More Patients Had Healthcare Visits for Atopic Dermatitis and Itch After California Wildfires

By Jeff Craven /alert Contributor

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A tertiary care center approximately 175 miles away from the source of a California wildfire in late 2018 and early 2019 saw an increase in the number of patient visits for atopic dermatitis (AD) and pruritis, according to recent research published in JAMA Dermatology.

“These results highlight an association between air quality and skin health, which may assist clinicians and public health practitioners to better understand the prevention and treatment of cutaneous diseases and the associated health care use rates,” Raj P. Fadadu, MS, of the Department of Dermatology at the University of California, San Francisco, and colleagues wrote in their study.

Mr. Fadadu and colleagues performed a cross-sectional time-series study of 4,147 patients (8,049 visits) from dermatology clinics in San Francisco associated with an academic tertiary care hospital system between October 2018 and February 2019 and compared those visits to a timeframe when there were no wildfires near the clinics between October 2015 and February 2016. Patients in the study were children (mean 7.5 years old) and adults (mean 51.9 years old) who had either AD or pruritis prior to, during, and after the California Camp Fire in 2018. The researchers analyzed air pollution associated with the wildfire by fire status, smoke plume density scores derived from satellites, and concentration of particulate matter less than 2.5 μm in diameter.

After adjusting for factors such as temperature, humidity, age, and patient volume, the results showed visits for AD were 1.49 times higher during the wildfire for children (95% confidence interval, 1.07-2.07) and 1.15 times higher for adult patients (95% CI, 1.02-1.30) than in 2015 and 2016. Visits for itch were 1.82 times higher for children (95% CI, 1.20-2.78) and 1.29 times higher for adults (95% CI, 0.96-1.75) during 2015 and 2016, and the researchers noted a 10-μg/m3 increase in mean PM2.5 concentration per week increased weekly pediatric visits to a dermatology clinic for pruritis by 7.7% (95% CI, 1.9-13.7%). Regarding medication use during the wildfire, prescribed systemic medications had an adjusted rate ratio for adults of 1.45 (95% CI, 1.03-2.05).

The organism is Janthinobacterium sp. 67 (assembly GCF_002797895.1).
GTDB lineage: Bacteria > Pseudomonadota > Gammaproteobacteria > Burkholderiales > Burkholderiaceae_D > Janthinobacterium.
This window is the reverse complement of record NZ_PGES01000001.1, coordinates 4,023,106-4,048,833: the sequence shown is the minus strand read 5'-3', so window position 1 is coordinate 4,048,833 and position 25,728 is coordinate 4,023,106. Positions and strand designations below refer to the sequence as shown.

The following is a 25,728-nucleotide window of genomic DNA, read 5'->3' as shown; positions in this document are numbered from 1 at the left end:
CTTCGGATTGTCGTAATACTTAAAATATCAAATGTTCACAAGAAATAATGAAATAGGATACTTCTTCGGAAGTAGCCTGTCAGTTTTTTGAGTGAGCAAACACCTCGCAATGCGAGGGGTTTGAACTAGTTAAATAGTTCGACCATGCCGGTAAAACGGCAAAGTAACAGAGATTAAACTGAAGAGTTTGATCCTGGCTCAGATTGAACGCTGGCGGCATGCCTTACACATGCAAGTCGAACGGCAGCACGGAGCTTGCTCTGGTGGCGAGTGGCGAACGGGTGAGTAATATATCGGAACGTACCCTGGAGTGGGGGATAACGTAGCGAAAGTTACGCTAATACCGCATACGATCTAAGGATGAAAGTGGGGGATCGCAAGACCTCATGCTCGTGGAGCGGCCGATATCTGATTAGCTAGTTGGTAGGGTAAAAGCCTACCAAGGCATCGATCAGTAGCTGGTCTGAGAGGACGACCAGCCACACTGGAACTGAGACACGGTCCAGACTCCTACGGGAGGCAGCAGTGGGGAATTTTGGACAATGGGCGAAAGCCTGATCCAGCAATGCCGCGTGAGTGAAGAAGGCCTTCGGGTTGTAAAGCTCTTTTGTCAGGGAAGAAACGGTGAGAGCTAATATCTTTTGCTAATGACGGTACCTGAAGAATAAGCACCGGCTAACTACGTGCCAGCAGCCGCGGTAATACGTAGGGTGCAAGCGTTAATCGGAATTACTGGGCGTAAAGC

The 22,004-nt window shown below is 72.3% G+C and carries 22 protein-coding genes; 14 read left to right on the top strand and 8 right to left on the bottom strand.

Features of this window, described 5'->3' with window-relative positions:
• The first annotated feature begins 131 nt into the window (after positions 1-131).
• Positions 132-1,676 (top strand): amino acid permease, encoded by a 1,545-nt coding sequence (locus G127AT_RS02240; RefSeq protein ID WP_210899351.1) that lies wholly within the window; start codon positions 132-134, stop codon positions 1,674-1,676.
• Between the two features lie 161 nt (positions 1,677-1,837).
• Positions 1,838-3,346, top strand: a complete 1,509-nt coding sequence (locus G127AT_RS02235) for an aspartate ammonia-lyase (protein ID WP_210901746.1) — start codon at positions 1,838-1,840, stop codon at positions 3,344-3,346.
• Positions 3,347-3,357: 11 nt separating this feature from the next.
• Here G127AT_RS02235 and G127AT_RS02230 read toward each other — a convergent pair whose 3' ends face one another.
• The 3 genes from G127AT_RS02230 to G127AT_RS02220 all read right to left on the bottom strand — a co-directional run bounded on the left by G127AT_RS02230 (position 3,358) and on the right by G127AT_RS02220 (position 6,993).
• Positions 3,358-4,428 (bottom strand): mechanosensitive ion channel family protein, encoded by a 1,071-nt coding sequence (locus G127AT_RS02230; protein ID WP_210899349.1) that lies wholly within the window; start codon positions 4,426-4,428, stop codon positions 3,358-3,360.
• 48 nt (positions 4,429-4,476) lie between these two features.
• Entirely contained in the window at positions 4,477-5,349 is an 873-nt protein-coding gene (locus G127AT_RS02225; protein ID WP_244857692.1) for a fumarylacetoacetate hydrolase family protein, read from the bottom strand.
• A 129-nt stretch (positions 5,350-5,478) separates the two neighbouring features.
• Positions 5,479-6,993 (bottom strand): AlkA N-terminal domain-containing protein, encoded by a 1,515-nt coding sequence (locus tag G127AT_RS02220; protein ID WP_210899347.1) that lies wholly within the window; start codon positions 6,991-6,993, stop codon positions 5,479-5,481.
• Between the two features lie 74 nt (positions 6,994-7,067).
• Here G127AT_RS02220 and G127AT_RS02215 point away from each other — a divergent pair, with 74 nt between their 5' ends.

In a related editorial, Kenneth W. Kizer, MD, MPH, of Atlas Research LLC in Washington, DC, said the results by Fadadu et al were “consistent with data reported from exposure to air pollution from other sources.” However, he noted that the authors did not account for non-dermatology clinics that might have seen these patients, including primary care facilities, for “air pollution–sensitive skin conditions,” such as acne and psoriasis, and suggested that the study “captured only a small portion of the smoke-related skin health morbidity resulting from the Camp Fire.”

“Given the millions of Californians who were exposed to the Camp Fire’s drifting smoke and the population prevalence of atopic dermatitis (as high as 20% in children and 10% in adults) and extrapolating from the increased incidence of atopic dermatitis and itch reported by Fadadu et al, it is likely that many thousands of people developed smoke-related skin health problems,” he said.

Another consideration of the study, Dr. Kizer said, is that the generalizability of the findings is uncertain because smoke from wildfires can differ based on where and what the fire burns.

“As a result of the varying composition of smoke and changes in its composition that may occur in the atmosphere, as well as the varying degrees and durations of smoke exposure, the health consequences of smoke pollution are less predictable than exposure to air pollution from traffic and industrial sources,” he explained. “The harmful effects of wildfire smoke pollution from different wildfires may vary substantially.”

As climate change will likely worsen the occurrence of wildfires, “it should be expected that the health care burden of atopic dermatitis and other air pollution–sensitive skin diseases will grow substantially in coming years,” Dr. Kizer concluded. “Improved pharmacologic treatments and other interventions for these conditions will be helpful in addressing this growing problem, but more effective policies and practices to mitigate climate change and reduce wildfires will be even more helpful.”


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